(Are you sure about that?)
|orgulloso||prideful||Ricardo es muy orgulloso. |
(Ricardo is very prideful.)
|to be proud of something or someone||Estoy orgulloso de ti. |
(I’m proud of you.)
|aburrido||boring||Su clase es muy aburrida. |
(Her class is very boring)
|bored||¿Estás aburrida? |
(Are you bored?)
|interesado||to be self-interested||Raquel es una interesada. |
(Raquel is a self-interested person.)
|to be interested in something or someone||Estoy interesado en comprar esa casa. |
(I’m interested in buying that house.)
Ser vs Estar Quiz
Fill in the blank with the right verb (ser vs estar), considering the situation and meaning of the sentence:
- La pizza de ayer _______________ muy rica. – Yesterday’s pizza was very tasty.
- Este documento _______________ muy importante. – This document is very important.
- ¿_______________ listo para la carrera de mañana? – Are you ready for tomorrow’s race?
- Tu mamá _______________ muy preocupada. – Your mom is very worried.
- _______________ aburrido. – I’m bored.
- Los casos así _______________ muy comunes. – Cases like this one are very common.
- No _______________ posible conseguir boletos. – It’s not possible to get tickets.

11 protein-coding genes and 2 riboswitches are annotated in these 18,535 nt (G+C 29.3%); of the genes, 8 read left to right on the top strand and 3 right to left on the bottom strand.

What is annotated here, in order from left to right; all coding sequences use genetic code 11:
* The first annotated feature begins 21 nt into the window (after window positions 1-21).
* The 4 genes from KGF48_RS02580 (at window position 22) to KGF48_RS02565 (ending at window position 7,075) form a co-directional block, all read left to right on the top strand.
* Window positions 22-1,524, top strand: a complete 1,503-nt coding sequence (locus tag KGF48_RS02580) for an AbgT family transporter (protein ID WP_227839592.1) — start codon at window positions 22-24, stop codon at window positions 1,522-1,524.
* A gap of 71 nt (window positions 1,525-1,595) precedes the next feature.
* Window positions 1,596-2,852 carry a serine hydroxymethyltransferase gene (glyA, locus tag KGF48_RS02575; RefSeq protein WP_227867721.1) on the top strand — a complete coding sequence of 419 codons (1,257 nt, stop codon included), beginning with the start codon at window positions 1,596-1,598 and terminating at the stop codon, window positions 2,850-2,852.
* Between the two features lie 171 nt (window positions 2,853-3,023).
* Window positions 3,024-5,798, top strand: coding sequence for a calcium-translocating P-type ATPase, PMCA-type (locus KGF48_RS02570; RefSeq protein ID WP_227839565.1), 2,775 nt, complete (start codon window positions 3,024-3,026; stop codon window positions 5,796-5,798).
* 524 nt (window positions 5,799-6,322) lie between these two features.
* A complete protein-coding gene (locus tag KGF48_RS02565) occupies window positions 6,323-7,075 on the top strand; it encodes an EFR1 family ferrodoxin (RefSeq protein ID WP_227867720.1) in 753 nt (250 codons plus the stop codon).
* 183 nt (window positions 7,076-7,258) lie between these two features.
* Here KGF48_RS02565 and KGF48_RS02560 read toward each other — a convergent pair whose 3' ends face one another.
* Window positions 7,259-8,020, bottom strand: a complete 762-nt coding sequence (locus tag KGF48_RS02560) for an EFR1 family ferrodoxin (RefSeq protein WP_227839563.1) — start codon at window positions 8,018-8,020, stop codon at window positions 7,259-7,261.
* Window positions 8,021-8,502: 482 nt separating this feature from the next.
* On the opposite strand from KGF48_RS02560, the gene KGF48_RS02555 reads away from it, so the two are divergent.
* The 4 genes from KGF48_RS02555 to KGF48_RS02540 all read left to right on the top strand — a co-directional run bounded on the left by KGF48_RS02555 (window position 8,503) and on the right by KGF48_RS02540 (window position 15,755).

- _______________ muy pesado. – I’m too heavy.
- Carlos _______________ bueno. – Carlos is good.
- Sus padres _______________ orgullosos de ella. – Her parents are proud of her.
If you understood this question, maybe you are ready to take the next step and start practicing with one of Homeschool Spanish Academy native Spanish-speaking teachers. Our classes are fun and flexible, and will help you improve your conversational skills in Spanish, as well as your grammar. Sign up now for a free trial lesson and show your friends how listo you are!
Want more free Spanish grammar lessons? Check out our most recent posts!
- Master the Various Uses of ‘Ya’ in Spanish
- Master the Subjunctive in Spanish
- Suceder, Pasar, and Ocurrir: Spanish Verbs Meaning “to Happen”
- A Simple Guide to Spanish Sentence Structure and Order
- Learn to Use Voseo: Vos in Spanish
- How to Write and Pronounce Spanish Accent Marks
- Master the Spanish Alphabet: Letters, Sounds, and Songs for Everyone
- How to Use the Verb ‘Soler’ in Spanish
- 8 Most Effective Apps to Learn Spanish While Driving - July 23, 2021
- Argentina’s Train to the Clouds: One of the Highest Railways in the World - July 17, 2021
- Master Pronominal Verbs in Spanish Grammar - July 8, 2021